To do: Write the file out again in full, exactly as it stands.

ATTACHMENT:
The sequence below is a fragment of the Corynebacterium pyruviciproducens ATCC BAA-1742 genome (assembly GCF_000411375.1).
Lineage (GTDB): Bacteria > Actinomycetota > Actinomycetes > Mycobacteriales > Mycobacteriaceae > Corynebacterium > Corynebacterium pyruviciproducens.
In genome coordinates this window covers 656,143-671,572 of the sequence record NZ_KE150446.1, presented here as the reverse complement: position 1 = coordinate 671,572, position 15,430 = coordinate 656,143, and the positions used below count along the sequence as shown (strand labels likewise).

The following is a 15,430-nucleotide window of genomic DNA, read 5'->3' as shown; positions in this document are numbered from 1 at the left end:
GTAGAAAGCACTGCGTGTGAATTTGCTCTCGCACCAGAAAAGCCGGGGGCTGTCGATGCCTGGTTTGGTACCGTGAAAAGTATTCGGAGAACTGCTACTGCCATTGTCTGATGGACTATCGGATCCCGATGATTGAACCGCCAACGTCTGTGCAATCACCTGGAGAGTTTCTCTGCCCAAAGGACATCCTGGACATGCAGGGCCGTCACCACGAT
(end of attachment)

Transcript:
The sequence below is a fragment of the Corynebacterium pyruviciproducens ATCC BAA-1742 genome (assembly GCF_000411375.1).
Lineage (GTDB): Bacteria > Actinomycetota > Actinomycetes > Mycobacteriales > Mycobacteriaceae > Corynebacterium > Corynebacterium pyruviciproducens.
In genome coordinates this window covers 656,143-671,572 of the sequence record NZ_KE150446.1, presented here as the reverse complement: position 1 = coordinate 671,572, position 15,430 = coordinate 656,143, and the positions used below count along the sequence as shown (strand labels likewise).

The following is a 15,430-nucleotide window of genomic DNA, read 5'->3' as shown; positions in this document are numbered from 1 at the left end:
GTAGAAAGCACTGCGTGTGAATTTGCTCTCGCACCAGAAAAGCCGGGGGCTGTCGATGCCTGGTTTGGTACCGTGAAAAGTATTCGGAGAACTGCTACTGCCATTGTCTGATGGACTATCGGATCCCGATGATTGAACCGCCAACGTCTGTGCAATCACCTGGAGAGTTTCTCTGCCCAAAGGACATCCTGGACATGCAGGGCCGTCACCACGAT